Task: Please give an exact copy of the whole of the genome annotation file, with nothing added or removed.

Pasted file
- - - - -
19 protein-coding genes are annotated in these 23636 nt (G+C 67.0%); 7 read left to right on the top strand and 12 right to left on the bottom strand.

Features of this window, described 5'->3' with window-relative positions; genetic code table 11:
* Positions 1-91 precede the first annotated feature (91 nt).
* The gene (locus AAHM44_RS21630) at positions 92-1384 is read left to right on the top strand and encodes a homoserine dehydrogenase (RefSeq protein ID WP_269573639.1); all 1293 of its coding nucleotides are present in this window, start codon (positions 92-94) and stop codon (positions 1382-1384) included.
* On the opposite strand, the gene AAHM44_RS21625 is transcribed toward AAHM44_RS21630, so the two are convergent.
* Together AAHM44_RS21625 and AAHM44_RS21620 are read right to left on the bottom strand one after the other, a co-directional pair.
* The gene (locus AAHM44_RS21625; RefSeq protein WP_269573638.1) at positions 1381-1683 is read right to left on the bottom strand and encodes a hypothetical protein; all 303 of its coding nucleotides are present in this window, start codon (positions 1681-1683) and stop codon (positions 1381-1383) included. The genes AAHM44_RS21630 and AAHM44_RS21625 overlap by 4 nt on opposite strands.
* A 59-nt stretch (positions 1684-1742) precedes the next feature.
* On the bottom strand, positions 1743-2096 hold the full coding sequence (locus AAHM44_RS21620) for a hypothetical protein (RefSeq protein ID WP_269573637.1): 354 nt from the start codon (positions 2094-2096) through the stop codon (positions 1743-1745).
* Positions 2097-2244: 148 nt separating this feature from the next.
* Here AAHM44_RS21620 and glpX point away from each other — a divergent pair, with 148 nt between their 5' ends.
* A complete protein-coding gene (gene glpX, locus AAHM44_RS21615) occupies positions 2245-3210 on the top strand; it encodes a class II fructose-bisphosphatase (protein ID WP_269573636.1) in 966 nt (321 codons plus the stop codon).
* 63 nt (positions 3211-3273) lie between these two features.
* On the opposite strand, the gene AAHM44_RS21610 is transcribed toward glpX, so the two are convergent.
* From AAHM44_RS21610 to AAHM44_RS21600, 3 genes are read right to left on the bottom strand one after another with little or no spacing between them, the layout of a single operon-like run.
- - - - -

19 protein-coding genes are annotated in these 23636 nt (G+C 67.0%); 7 read left to right on the top strand and 12 right to left on the bottom strand.

Features of this window, described 5'->3' with window-relative positions; genetic code table 11:
* Positions 1-91 precede the first annotated feature (91 nt).
* The gene (locus AAHM44_RS21630) at positions 92-1384 is read left to right on the top strand and encodes a homoserine dehydrogenase (RefSeq protein ID WP_269573639.1); all 1293 of its coding nucleotides are present in this window, start codon (positions 92-94) and stop codon (positions 1382-1384) included.
* On the opposite strand, the gene AAHM44_RS21625 is transcribed toward AAHM44_RS21630, so the two are convergent.
* Together AAHM44_RS21625 and AAHM44_RS21620 are read right to left on the bottom strand one after the other, a co-directional pair.
* The gene (locus AAHM44_RS21625; RefSeq protein WP_269573638.1) at positions 1381-1683 is read right to left on the bottom strand and encodes a hypothetical protein; all 303 of its coding nucleotides are present in this window, start codon (positions 1681-1683) and stop codon (positions 1381-1383) included. The genes AAHM44_RS21630 and AAHM44_RS21625 overlap by 4 nt on opposite strands.
* A 59-nt stretch (positions 1684-1742) precedes the next feature.
* On the bottom strand, positions 1743-2096 hold the full coding sequence (locus AAHM44_RS21620) for a hypothetical protein (RefSeq protein ID WP_269573637.1): 354 nt from the start codon (positions 2094-2096) through the stop codon (positions 1743-1745).
* Positions 2097-2244: 148 nt separating this feature from the next.
* Here AAHM44_RS21620 and glpX point away from each other — a divergent pair, with 148 nt between their 5' ends.
* A complete protein-coding gene (gene glpX, locus AAHM44_RS21615) occupies positions 2245-3210 on the top strand; it encodes a class II fructose-bisphosphatase (protein ID WP_269573636.1) in 966 nt (321 codons plus the stop codon).
* 63 nt (positions 3211-3273) lie between these two features.
* On the opposite strand, the gene AAHM44_RS21610 is transcribed toward glpX, so the two are convergent.
* From AAHM44_RS21610 to AAHM44_RS21600, 3 genes are read right to left on the bottom strand one after another with little or no spacing between them, the layout of a single operon-like run.